Wilmore has high hopes for the day’s success. “Our coalition hopes to make this an annual event and to grow bigger and bigger every year and include more diverse groups throughout the Lansing area,” she said. “Because again, it’s not about an anti-war statement: it’s about domestic violence, it’s about taking care of children, and it’s about everything to do with living in a society with other human beings. When we all come together, there is such strength in that.”
[wilmore1]Although International Day of Peace has not been celebrated in Lansing before, it has been widely celebrated in other parts of the world. According to the International Day of Peace NGO Committee at the UN, in 2006 more than 3,500 peace day events took place in 200 countries. On peace day in 2004, 300,000 participated in a vigil in Sri Lanka alone.
But have these celebrations succeeded in bringing awareness to the cause?
Wilmore thinks so. “There’s no doubt in my mind,” Wilmore said. “This year there is a big, big concert in the UK at Albert Hall with Annie Lennox, Jude Law, all these big stars, so this is a huge, huge thing and it has brought a lot of media attention to the topic of peace. It’s going to take some time, but every year it gets bigger and bigger and bigger.”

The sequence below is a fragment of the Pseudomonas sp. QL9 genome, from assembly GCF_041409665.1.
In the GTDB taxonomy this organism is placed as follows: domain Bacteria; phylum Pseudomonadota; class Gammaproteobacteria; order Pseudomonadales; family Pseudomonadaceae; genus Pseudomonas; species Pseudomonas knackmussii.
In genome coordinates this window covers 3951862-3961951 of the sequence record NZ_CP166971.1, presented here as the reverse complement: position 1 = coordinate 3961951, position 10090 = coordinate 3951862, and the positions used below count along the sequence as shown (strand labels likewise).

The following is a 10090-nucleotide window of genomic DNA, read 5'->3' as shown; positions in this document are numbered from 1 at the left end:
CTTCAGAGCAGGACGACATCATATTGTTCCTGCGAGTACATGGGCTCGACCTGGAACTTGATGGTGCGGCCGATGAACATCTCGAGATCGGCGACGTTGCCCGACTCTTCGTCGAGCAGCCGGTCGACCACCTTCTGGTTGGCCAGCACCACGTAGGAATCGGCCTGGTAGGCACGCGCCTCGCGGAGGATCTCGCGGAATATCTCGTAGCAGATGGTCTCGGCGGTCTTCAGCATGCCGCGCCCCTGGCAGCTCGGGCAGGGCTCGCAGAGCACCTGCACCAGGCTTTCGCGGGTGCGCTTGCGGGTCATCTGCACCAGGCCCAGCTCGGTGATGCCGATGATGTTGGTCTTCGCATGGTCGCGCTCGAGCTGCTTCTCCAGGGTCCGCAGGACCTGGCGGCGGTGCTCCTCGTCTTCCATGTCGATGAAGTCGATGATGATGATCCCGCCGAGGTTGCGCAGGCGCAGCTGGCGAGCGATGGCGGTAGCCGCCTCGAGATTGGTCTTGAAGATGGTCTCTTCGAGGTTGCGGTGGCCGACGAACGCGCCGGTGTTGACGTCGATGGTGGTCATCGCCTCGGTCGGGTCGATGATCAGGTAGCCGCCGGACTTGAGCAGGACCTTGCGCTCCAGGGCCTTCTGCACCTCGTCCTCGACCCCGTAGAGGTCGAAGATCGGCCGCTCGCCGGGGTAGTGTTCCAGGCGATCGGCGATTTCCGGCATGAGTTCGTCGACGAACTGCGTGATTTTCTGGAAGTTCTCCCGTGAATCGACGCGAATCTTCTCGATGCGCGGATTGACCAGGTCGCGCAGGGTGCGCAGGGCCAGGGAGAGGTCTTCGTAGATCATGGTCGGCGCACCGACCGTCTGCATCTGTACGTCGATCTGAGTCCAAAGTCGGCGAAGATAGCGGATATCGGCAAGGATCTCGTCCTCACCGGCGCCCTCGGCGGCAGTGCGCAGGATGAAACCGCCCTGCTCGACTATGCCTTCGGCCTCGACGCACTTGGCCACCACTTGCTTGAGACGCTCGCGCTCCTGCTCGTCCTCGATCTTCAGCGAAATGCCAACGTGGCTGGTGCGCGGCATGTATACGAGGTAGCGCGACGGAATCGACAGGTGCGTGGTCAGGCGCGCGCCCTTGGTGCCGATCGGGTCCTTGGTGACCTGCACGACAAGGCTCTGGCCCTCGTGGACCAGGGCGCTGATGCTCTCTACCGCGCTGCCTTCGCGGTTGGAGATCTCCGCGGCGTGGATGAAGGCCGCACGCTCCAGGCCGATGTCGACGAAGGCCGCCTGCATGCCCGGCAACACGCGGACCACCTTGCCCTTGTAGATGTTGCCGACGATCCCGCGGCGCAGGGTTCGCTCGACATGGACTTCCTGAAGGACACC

Pre-medical freshman April Orsini said having an event in Lansing could help draw in a younger audience. “I think it’s a great way for people our age to get to discuss things like this,” she said. “It’s not something a lot of young people know about, and by having a big celebration here [in Lansing], it will definitely create some awareness. I would definitely go.”
Jones also said he is likely to attend. “It’s something I’d be interested in going to. It’s for a good reason,” he said.
But for Hanna, the day isn’t all about awareness. She said it’s also about getting people to think differently. “It is sort of about bringing to attention that the past ways of solving problems do not work. When all this time violence hasn’t worked, what is there to lose in trying nonviolence?” she asked. “What are you risking by trying something different?”

Leave a Reply

Your email address will not be published. Required fields are marked *